All of that seems way better than what is currently proposed. To arrive at this design, the SFPUC surveyed the community on what they would like to see in a new community center, not what they’d like to see with this 5.5 acre parcel. Seems disingenuous to me. Furthermore, in what fantasy land is this going to be completed in 2021? Especially when BUILD Inc has managed to halt their permitting process?

    And what’s with the giant parking lot? Duh! Design something that has safe access to the curb and MAYBE underground parking, if any. The future will not tolerate individual ownership of cars, they will be a shared resource. How about a foot-bridge to the light rail platform that could also be used as signage for those entering the newly announced African American Cultural District on 3rd, immediately South of this location? C’mon. Y’all can do WAY BETTER.

  6. Missing from all of these comments is an understanding of and respect for the history, legacy, and memory of historic Bayview community leaders Espanola Jackson, Eloise Westbrook, Ethyl Garlington, Alex Pritcher, Harold Brooks, Shirley Jones, and many others who have fought for this community facility. Or respect for the voice of tens of thousands of Bayview residents who participated in the outreach. But I’m sure yall know what’s better for the Bayview community since you looked at a couple drawings of the proposal on a computer screen or something. SMH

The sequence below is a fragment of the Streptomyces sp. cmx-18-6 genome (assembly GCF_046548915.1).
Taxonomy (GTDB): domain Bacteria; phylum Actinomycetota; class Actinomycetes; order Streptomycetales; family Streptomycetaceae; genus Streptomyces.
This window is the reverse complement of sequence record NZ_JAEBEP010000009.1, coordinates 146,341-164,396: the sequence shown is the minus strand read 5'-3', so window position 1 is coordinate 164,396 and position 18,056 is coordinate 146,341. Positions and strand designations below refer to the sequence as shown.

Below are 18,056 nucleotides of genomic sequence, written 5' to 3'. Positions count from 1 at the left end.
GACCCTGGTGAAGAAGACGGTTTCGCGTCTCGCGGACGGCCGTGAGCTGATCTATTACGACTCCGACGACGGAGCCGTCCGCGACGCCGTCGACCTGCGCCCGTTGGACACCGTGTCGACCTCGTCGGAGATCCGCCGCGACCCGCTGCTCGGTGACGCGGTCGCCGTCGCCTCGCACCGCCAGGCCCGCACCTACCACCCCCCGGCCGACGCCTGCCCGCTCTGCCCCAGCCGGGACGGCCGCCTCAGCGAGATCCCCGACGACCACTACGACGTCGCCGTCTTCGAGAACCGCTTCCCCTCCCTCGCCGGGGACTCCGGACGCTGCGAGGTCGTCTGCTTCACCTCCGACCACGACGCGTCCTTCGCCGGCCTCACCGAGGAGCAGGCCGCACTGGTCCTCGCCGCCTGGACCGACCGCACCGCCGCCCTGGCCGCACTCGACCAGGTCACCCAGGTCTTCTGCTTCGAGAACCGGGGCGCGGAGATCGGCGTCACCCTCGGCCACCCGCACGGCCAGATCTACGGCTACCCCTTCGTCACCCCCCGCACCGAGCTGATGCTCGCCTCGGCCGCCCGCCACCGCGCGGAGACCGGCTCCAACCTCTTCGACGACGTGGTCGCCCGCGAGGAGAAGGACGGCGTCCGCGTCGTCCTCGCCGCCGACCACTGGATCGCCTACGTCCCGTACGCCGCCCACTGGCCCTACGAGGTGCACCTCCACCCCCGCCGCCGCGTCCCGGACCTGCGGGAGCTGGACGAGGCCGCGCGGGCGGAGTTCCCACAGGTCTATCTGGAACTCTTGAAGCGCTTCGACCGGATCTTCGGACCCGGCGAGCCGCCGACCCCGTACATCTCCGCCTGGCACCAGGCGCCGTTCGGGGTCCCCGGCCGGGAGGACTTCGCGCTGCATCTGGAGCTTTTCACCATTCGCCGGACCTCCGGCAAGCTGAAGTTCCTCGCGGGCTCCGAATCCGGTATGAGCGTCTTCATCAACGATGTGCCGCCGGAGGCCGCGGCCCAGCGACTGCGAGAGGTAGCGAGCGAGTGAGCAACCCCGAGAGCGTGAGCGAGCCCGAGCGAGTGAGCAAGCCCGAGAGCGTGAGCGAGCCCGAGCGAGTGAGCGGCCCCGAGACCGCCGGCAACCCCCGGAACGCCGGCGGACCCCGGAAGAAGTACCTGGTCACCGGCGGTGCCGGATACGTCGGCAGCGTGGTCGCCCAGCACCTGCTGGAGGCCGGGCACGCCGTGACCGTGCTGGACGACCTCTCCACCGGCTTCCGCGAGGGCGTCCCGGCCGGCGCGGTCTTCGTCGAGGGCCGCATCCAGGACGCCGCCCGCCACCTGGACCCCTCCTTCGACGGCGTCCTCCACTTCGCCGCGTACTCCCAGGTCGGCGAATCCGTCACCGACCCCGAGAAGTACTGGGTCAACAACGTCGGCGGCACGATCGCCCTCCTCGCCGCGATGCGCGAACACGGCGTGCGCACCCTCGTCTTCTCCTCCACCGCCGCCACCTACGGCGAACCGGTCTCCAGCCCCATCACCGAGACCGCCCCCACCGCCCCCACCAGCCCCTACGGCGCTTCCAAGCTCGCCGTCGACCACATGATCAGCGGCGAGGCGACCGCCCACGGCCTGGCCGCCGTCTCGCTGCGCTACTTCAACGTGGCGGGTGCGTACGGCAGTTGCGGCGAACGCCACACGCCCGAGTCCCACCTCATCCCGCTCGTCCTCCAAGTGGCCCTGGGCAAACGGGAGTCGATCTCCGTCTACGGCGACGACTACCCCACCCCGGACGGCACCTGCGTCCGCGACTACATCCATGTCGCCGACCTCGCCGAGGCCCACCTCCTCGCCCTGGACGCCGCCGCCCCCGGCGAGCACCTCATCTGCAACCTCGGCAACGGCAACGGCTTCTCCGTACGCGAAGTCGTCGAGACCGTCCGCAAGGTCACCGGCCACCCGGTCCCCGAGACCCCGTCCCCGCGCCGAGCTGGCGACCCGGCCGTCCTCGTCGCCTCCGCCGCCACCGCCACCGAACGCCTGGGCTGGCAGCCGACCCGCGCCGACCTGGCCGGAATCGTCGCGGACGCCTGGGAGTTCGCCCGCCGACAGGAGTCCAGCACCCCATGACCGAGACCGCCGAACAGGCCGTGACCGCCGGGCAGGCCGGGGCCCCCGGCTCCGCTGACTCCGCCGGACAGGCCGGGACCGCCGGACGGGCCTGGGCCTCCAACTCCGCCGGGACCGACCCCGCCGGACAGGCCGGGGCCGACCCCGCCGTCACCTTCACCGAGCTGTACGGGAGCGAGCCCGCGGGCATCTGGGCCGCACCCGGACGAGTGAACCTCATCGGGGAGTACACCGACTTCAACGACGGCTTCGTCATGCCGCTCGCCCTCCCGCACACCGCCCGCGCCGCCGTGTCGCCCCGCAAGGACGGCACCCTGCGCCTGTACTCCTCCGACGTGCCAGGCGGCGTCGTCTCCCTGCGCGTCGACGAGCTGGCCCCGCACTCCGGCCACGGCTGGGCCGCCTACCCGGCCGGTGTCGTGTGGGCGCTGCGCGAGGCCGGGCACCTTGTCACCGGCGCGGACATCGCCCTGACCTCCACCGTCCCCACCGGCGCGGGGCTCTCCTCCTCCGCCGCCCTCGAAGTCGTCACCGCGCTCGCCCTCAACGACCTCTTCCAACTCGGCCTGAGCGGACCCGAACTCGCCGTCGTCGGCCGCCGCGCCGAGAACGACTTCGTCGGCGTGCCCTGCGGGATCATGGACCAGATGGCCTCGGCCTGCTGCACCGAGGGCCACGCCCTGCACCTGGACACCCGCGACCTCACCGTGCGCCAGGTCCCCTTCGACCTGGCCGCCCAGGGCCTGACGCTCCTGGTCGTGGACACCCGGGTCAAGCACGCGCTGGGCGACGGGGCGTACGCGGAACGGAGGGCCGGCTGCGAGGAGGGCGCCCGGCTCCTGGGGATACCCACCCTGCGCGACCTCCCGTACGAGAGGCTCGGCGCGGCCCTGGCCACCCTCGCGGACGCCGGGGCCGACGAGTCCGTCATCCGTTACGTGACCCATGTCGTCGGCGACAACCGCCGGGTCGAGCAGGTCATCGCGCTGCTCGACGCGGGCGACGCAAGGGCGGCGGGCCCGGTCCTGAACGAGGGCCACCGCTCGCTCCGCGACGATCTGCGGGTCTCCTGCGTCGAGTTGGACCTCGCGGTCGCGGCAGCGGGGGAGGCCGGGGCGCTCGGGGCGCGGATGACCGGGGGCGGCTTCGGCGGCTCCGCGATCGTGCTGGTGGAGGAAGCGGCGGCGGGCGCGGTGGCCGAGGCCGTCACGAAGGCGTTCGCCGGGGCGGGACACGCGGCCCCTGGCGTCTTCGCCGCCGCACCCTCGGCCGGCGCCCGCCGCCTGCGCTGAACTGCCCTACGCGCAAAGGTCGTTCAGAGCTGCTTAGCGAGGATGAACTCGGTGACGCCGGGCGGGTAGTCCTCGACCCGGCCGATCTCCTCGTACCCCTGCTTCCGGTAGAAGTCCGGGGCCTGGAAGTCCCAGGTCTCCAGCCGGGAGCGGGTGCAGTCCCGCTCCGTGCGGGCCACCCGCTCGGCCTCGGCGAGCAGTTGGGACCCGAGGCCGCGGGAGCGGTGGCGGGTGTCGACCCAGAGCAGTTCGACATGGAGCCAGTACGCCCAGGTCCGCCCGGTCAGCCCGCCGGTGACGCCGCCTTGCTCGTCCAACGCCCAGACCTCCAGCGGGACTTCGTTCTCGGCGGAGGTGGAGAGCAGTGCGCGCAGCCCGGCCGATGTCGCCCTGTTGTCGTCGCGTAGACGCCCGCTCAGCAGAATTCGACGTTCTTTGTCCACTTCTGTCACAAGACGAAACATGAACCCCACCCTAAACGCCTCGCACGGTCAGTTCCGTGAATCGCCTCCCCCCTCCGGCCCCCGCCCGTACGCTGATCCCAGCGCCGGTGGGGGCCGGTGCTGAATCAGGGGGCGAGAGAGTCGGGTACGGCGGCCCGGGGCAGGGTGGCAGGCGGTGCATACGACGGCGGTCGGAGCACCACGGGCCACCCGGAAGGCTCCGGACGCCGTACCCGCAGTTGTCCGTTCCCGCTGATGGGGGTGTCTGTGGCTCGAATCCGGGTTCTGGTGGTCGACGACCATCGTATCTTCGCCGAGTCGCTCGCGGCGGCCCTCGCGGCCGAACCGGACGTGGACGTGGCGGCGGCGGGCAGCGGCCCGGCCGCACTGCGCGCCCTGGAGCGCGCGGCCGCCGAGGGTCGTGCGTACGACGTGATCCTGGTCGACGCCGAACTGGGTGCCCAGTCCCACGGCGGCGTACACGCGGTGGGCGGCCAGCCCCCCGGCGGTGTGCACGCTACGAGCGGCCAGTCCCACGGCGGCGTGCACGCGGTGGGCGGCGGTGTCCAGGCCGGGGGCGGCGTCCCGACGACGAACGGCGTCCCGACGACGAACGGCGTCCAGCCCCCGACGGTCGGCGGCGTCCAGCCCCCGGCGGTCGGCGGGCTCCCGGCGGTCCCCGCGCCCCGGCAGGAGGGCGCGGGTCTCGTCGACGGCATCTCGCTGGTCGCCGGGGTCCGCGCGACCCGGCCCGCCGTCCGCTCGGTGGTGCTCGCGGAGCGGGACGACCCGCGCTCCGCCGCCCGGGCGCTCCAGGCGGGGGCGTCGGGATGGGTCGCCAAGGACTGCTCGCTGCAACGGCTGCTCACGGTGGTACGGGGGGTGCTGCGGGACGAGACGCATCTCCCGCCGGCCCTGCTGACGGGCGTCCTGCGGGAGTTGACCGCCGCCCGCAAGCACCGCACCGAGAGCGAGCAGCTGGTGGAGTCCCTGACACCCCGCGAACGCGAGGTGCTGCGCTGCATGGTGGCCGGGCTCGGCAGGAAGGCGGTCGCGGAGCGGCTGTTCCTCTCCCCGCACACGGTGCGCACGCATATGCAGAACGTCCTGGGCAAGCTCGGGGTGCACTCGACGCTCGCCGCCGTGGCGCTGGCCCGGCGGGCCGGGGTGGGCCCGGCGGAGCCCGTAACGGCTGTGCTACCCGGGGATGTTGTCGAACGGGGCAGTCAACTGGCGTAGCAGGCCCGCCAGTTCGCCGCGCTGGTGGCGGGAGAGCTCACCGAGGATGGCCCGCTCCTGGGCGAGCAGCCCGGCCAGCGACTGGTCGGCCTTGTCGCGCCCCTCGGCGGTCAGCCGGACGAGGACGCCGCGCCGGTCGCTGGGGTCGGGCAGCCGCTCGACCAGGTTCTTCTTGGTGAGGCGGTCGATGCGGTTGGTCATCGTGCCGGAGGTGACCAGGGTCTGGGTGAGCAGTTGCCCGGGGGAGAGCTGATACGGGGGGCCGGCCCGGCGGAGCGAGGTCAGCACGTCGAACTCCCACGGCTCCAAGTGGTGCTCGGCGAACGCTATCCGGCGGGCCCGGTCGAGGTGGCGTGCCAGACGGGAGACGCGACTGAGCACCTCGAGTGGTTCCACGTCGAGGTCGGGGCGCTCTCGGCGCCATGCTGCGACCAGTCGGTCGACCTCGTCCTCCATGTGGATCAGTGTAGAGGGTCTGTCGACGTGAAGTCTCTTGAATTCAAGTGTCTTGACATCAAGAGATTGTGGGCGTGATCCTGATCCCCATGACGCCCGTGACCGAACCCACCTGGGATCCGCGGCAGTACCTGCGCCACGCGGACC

1. The Community facility is great — adding affordable housing will only make it better for Bayview residents wishing to remain in the Bayview! Why would you have a problem with that?

      1. Sounds like you’re parroting the misleading petition that tries to hijack the memory of Espanola Jackson.